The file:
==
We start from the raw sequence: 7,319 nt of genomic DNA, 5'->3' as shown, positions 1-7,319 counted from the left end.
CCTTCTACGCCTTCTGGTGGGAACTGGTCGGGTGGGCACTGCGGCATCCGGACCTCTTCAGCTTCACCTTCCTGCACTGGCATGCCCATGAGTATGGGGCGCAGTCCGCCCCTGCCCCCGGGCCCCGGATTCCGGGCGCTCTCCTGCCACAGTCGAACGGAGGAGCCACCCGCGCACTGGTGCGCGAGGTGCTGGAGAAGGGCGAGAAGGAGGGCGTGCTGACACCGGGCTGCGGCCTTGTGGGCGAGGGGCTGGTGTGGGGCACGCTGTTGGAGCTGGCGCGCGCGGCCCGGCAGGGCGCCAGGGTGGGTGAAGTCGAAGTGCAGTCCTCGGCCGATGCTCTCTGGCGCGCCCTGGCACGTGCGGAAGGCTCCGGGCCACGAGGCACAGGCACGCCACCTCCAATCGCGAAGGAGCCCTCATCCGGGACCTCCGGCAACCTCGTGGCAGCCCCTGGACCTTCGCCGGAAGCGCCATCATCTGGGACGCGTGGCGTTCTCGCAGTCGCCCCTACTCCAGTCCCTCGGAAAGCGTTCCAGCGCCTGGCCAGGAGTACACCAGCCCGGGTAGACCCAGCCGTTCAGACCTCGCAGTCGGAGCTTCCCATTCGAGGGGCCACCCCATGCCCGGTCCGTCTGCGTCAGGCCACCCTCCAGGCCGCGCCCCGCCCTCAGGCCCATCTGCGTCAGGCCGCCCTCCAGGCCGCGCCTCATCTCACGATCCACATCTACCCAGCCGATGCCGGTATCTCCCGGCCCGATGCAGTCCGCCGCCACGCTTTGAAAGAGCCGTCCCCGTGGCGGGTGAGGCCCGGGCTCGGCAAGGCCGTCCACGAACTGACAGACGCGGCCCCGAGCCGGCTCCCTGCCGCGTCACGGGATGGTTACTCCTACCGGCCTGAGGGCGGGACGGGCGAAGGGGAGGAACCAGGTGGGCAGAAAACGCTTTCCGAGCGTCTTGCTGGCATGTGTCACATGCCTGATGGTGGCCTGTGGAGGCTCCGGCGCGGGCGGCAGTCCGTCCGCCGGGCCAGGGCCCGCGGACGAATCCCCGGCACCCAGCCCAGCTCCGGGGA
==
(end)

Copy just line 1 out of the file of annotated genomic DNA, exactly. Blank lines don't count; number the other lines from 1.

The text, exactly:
We start from the raw sequence: 7,319 nt of genomic DNA, 5'->3' as shown, positions 1-7,319 counted from the left end.